Journal Article

Underlying Disorders and Their Impact on the Host Response to Infection

Jean-François Dhainaut, Yann-Erick Claessens, Jonathan Janes and David R. Nelson

in Clinical Infectious Diseases

Published on behalf of Infectious Diseases Society of America

Volume 41, issue Supplement_7, pages S481-S489
Published in print November 2005 | ISSN: 1058-4838
Published online November 2005 | e-ISSN: 1537-6591 | DOI: http://dx.doi.org/10.1086/432001
Underlying Disorders and Their Impact on the Host Response to Infection

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Underlying disorders, especially those that chronically impair immune host response (e.g., cancers and hematologic malignancies) but also those that acutely impair this response (e.g., major surgery and multiple trauma), increase the incidence of infection and alter the outcome of patients with sepsis. As a part of innate immunity, inflammatory and coagulation responses are lower in patients with underlying disorders than in patients without such disorders, whereas the need for vasopressors and mechanical ventilation is more frequent. Although these patients are older, age-related defects do not appear to be responsible for this lower response, because innate immunity is usually up-regulated in the elderly. Innate immunity seems to be negligibly affected by the direct consequences of underlying disorders, but underlying disorder—related chronic organ insufficiency certainly participates in the observed organ dysfunction, overestimating the infectious insult by itself. Although innate immunity seems not to be actually blunted in patients with underlying disorders, the underlying disorder itself contributes to the severity of the physiological response to sepsis, thereby resulting in a worse outcome.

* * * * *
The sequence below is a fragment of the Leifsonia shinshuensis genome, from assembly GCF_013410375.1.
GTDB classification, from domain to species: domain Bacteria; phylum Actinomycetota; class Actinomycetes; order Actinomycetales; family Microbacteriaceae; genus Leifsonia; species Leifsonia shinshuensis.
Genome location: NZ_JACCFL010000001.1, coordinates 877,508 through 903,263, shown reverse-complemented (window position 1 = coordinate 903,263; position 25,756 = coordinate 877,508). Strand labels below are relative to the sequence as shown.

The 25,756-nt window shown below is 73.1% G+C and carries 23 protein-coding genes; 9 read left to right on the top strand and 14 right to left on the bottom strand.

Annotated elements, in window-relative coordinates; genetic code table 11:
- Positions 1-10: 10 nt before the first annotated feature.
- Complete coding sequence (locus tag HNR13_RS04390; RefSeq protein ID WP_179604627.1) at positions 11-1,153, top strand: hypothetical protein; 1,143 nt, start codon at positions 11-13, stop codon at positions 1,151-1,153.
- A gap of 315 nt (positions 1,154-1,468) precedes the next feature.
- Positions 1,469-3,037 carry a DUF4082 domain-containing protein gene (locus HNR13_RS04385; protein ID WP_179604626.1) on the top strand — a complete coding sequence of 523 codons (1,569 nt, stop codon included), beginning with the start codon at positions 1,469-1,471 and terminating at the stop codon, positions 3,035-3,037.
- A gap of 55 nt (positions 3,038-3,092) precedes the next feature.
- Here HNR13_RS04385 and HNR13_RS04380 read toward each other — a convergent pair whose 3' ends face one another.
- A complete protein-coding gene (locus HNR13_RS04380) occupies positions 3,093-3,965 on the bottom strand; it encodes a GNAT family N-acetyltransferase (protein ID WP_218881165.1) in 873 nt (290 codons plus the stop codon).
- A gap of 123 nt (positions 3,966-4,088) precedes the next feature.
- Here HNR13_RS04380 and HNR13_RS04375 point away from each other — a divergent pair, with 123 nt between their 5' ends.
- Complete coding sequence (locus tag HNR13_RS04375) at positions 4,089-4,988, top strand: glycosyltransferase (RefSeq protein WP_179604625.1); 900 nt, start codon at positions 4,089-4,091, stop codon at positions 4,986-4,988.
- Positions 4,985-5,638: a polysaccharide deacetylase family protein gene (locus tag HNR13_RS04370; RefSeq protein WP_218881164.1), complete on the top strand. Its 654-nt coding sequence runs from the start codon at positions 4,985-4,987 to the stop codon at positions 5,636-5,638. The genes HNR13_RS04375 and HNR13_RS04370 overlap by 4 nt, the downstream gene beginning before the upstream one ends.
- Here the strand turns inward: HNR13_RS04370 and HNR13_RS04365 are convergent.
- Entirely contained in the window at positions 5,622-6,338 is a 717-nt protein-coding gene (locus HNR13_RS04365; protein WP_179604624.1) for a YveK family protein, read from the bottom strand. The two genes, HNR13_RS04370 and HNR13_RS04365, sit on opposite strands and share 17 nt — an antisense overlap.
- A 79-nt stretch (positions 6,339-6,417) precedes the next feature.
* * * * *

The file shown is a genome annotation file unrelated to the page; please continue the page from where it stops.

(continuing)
Journal Article.  6585 words.  Illustrated.

Subjects: Infectious Diseases ; Immunology ; Public Health and Epidemiology ; Microbiology

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